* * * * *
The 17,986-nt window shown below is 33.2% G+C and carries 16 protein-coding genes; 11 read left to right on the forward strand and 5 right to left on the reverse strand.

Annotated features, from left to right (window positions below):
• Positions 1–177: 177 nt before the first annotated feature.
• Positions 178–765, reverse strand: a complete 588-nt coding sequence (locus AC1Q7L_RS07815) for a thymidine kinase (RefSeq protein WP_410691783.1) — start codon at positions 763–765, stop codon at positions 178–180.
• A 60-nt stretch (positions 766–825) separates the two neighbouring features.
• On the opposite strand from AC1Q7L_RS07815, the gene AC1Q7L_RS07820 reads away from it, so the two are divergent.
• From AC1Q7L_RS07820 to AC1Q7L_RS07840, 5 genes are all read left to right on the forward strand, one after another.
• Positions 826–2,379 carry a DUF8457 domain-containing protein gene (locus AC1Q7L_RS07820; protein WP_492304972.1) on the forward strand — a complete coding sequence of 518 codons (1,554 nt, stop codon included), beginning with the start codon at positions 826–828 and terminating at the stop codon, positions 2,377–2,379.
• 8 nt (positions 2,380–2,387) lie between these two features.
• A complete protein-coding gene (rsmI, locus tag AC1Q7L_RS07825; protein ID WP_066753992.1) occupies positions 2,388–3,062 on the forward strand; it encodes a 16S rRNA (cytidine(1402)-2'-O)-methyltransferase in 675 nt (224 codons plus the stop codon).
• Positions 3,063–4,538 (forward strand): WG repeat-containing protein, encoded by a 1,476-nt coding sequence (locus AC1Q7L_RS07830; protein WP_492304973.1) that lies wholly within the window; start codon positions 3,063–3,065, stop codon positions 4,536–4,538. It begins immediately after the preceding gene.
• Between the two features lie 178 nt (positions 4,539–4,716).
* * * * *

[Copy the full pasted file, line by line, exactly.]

The 17,986-nt window shown below is 33.2% G+C and carries 16 protein-coding genes; 11 read left to right on the forward strand and 5 right to left on the reverse strand.

Annotated features, from left to right (window positions below):
• Positions 1–177: 177 nt before the first annotated feature.
• Positions 178–765, reverse strand: a complete 588-nt coding sequence (locus AC1Q7L_RS07815) for a thymidine kinase (RefSeq protein WP_410691783.1) — start codon at positions 763–765, stop codon at positions 178–180.
• A 60-nt stretch (positions 766–825) separates the two neighbouring features.
• On the opposite strand from AC1Q7L_RS07815, the gene AC1Q7L_RS07820 reads away from it, so the two are divergent.
• From AC1Q7L_RS07820 to AC1Q7L_RS07840, 5 genes are all read left to right on the forward strand, one after another.
• Positions 826–2,379 carry a DUF8457 domain-containing protein gene (locus AC1Q7L_RS07820; protein WP_492304972.1) on the forward strand — a complete coding sequence of 518 codons (1,554 nt, stop codon included), beginning with the start codon at positions 826–828 and terminating at the stop codon, positions 2,377–2,379.
• 8 nt (positions 2,380–2,387) lie between these two features.
• A complete protein-coding gene (rsmI, locus tag AC1Q7L_RS07825; protein ID WP_066753992.1) occupies positions 2,388–3,062 on the forward strand; it encodes a 16S rRNA (cytidine(1402)-2'-O)-methyltransferase in 675 nt (224 codons plus the stop codon).
• Positions 3,063–4,538 (forward strand): WG repeat-containing protein, encoded by a 1,476-nt coding sequence (locus AC1Q7L_RS07830; protein WP_492304973.1) that lies wholly within the window; start codon positions 3,063–3,065, stop codon positions 4,536–4,538. It begins immediately after the preceding gene.
• Between the two features lie 178 nt (positions 4,539–4,716).